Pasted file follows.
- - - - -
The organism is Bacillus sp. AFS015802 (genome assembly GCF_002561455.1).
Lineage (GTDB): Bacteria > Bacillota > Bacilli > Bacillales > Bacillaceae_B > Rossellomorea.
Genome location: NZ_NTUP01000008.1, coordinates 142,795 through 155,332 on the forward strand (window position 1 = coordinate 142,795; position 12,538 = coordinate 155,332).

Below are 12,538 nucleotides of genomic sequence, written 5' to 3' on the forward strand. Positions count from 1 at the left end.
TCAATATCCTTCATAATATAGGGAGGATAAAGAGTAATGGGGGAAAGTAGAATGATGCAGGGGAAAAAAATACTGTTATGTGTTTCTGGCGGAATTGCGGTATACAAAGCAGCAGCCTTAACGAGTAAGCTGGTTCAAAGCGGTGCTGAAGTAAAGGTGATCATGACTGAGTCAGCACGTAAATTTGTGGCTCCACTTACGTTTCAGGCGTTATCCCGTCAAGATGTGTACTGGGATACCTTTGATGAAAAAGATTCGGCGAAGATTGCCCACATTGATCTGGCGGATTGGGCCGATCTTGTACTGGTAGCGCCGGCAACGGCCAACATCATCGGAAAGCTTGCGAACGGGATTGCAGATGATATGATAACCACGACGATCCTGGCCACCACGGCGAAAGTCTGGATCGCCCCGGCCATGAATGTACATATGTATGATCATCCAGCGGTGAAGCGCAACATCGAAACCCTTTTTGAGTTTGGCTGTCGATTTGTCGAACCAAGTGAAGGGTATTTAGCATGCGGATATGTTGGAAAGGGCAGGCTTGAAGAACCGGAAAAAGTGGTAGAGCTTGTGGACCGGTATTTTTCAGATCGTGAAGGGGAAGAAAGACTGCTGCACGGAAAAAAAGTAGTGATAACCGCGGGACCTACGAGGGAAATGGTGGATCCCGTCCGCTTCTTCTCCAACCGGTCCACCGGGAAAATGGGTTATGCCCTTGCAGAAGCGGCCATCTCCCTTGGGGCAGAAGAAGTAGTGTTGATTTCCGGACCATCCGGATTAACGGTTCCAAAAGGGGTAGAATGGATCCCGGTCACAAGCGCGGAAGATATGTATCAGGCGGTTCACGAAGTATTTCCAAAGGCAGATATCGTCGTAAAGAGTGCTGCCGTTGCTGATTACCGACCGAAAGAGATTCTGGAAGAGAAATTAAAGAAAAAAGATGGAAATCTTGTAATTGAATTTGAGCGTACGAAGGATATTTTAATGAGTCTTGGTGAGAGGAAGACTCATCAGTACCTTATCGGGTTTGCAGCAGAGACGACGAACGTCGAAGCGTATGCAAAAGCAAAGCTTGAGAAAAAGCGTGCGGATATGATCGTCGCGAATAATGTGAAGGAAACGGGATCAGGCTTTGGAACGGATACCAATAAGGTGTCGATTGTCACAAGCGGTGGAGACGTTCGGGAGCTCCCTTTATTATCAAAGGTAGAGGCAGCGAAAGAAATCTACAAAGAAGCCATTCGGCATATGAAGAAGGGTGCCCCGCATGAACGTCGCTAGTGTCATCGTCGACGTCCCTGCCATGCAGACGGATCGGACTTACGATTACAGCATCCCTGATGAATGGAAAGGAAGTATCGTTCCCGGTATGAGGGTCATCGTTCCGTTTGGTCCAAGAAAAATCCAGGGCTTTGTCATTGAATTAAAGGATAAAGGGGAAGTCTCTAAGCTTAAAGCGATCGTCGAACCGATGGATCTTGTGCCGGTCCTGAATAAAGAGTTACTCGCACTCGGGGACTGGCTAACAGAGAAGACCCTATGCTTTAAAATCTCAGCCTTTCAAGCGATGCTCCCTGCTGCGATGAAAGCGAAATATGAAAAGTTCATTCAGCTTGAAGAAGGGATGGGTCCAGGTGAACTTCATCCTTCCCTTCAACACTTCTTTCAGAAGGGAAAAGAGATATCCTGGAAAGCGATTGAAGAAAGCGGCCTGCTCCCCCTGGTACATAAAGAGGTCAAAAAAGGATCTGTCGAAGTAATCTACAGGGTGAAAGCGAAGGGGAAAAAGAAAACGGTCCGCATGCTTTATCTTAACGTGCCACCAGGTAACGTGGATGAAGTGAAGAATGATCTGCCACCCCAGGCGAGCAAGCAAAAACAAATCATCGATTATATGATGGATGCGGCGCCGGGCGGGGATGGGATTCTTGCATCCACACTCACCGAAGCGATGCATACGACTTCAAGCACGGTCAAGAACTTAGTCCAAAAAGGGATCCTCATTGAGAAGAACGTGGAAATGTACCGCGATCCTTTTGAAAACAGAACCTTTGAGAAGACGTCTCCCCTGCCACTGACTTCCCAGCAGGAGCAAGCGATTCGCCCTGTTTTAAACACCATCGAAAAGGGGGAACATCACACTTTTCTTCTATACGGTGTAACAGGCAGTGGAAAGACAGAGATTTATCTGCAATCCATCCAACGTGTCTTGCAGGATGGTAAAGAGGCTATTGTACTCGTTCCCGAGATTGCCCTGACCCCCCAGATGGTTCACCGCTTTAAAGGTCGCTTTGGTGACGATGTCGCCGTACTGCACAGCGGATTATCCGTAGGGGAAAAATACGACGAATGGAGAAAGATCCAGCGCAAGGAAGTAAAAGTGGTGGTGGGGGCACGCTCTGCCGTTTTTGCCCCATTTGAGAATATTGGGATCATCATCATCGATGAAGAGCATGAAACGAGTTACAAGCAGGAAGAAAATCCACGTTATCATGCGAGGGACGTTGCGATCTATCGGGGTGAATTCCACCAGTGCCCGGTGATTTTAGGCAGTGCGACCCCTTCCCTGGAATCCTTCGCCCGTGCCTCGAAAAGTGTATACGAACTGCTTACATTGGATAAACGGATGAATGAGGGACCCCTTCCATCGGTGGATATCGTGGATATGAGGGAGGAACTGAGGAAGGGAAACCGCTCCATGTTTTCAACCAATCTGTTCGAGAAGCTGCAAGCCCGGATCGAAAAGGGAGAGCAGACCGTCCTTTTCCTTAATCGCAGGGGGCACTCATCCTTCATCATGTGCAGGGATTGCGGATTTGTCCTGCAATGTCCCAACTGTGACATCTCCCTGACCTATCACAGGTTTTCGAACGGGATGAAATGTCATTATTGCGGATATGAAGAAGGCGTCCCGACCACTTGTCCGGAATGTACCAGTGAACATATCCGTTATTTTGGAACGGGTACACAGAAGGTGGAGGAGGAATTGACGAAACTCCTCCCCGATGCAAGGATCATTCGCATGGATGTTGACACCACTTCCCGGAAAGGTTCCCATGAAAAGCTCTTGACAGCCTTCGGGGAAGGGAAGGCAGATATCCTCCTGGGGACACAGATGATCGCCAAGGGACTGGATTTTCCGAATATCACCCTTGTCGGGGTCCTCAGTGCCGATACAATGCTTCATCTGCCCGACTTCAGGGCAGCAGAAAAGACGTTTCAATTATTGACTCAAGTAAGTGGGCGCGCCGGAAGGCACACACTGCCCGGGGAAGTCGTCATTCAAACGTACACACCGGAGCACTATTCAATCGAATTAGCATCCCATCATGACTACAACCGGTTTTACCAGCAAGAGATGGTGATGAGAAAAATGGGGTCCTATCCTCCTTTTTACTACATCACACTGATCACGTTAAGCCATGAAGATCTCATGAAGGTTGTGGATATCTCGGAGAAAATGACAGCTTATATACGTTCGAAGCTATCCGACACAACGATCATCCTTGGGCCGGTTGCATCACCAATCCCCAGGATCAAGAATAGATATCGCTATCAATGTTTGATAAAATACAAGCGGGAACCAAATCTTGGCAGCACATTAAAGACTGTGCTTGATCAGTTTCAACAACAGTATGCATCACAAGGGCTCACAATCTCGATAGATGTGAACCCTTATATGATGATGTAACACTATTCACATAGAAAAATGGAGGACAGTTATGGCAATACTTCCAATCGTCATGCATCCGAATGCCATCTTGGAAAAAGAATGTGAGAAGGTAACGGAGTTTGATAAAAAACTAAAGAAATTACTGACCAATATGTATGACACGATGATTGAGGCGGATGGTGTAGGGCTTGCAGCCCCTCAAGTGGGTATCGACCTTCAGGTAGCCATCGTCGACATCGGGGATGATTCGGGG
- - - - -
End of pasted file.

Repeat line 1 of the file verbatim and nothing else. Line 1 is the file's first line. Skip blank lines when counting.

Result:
The organism is Bacillus sp. AFS015802 (genome assembly GCF_002561455.1).